- Once the composite inlay or onlay is ready, the patient goes to a second appointment. This time, the dentist removes the temporary inlay/onlay, and adheres to the permanent ones using strong adhesives.
- Finally, the dentist checks the alignment of the teeth to ensure a correct and comfortable bite.
What Are the Advantages of Composite Inlays and Onlays Over Porcelain Inlays and Onlays?
- Conservative preparation: Composite inlays/onlays require less tooth structure to be removed than porcelain inlays/onlays, resulting in a more conservative tooth preparation.
- Ease of repair: In the event of damage, composite inlays/onlays can be easily repaired, whereas porcelain inlays/onlays may need to be completely replaced.
- Aesthetics: Composite inlays/onlays can be color-matched to natural teeth, resulting in a more aesthetic restoration compared to porcelain inlays/onlays.
- Lower cost: Composite inlays/onlays are generally less expensive than porcelain inlays/onlays.
- Bonding: Composite inlays/onlays can be bonded to the tooth structure, creating a strong and durable bond that can improve the overall strength of the tooth, while porcelain inlays/onlays require cementation.
- According to a study published in the Journal of Conservative Dentistry in 2010, composites have a greater capacity to absorb compressive loading forces and reduce impact forces by 57% more than porcelain.
- Composite materials transfer masticatory forces considerably less than porcelain and porcelain-fused-to-metal restorations.
- Due to the similar composition of the luting cement and composites, the marginal adaptation of composites is better than that of ceramics.
What Are The Indications For Composite Inlays And Onlays?
According to a review study published in The Journal of Dental Health Oral Disorders & Therapy 2015, the indications for having an inlay or an onlay are as follows:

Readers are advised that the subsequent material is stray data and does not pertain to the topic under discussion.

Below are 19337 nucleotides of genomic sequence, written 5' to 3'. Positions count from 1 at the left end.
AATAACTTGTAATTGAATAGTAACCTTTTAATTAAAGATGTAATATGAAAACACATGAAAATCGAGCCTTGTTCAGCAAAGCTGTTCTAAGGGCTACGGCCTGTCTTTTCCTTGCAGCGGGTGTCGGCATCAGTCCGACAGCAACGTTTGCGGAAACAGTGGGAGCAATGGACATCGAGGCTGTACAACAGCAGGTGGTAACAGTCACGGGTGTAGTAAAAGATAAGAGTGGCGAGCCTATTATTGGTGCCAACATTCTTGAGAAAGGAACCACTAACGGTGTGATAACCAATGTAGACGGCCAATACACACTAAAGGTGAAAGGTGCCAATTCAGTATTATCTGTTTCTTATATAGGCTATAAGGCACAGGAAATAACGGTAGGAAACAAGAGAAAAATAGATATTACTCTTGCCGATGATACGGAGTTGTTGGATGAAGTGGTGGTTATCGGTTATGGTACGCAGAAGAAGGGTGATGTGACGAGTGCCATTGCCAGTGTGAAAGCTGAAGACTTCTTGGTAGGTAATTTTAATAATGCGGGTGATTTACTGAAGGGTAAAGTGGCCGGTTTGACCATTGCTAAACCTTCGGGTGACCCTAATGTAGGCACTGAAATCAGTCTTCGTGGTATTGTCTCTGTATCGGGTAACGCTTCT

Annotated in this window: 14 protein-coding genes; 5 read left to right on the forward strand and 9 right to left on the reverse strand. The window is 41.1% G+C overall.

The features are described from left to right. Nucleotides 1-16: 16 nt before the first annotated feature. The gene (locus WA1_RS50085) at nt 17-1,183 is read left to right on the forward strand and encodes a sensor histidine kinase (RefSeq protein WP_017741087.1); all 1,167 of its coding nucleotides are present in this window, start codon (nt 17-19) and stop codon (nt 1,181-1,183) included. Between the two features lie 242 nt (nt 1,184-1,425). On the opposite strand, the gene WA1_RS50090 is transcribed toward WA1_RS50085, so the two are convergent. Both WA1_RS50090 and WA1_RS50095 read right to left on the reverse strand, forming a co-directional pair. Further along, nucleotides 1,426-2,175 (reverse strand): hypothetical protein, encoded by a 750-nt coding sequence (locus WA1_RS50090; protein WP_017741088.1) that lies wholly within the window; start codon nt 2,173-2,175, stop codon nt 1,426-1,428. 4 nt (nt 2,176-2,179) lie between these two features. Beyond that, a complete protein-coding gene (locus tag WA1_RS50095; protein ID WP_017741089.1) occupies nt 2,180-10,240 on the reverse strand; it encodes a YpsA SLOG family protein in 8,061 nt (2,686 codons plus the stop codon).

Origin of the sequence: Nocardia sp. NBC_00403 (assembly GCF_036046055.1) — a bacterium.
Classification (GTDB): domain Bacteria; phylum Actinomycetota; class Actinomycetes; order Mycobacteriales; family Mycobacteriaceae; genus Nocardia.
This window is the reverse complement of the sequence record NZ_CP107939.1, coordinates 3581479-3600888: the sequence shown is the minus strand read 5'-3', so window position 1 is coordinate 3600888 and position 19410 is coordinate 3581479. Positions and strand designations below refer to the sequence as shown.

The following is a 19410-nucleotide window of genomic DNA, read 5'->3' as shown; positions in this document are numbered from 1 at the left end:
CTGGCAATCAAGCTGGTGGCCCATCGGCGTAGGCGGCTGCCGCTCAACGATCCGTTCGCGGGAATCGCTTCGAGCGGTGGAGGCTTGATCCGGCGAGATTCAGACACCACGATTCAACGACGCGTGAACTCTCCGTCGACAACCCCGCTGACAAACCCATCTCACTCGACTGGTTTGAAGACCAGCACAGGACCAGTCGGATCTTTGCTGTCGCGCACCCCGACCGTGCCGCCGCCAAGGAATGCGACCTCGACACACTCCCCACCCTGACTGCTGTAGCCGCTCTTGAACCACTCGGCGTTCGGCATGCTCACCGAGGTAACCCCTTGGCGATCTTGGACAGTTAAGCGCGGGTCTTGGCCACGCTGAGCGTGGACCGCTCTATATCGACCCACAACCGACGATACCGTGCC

- The patient is seeking an excellent aesthetic result.
- The patient is practicing proper dental hygiene.
- The patient will not have any allergic reactions to the filling (amalgam)
- Patient is suffering from loss of hard tissue in their mouth.
Caring For Your Composite Inlays And Onlays
Dentists usually advise you not to eat or drink anything before the numbness goes away in your mouth. It is not only for composite inlays and onlays, but a general routine in order to avoid tooth damage as well as some other potential risks.
In the long term, the patient should keep in mind that the composite inlay and/or onlay covers only part of the tooth. This means the remaining natural tooth is still prone to staining and bacteria as much as the other teeth. Therefore, adhering to regular tooth brushing and flossing is of great importance in order to maintain optimal oral health and a beautiful smile.
What Is The Expected Longevity Of Composite Inlays And Onlays?
According to a study published in The European Journal of Dentistry 2022, the long-term clinical results of composite inlays and onlays was a respectable 85% success rate (with only a 15% failure rate) at the end of a 9-year follow-up.
Here are the most common questions that people ask about composite inlays and onlays.
Can I Convert My Amalgam Fillings To Composite Fillings?
Yes, dentists can remove your old amalgam fillings and replace it with inlays or onlays.
Can I Get An Onlay Instead Of A Crown?
If a minor restoration is needed to fix the decayed cusps of a tooth, then a crown might be too excessive. Therefore, your dentist might advise you to get inlays or onlays.
Is It A Good Idea To Replace Amalgam Fillings With Inlays/Onlays?
Yes, it is. Amalgam fillings can expand and contract due to hot and cold drinks, which can lead to various problems.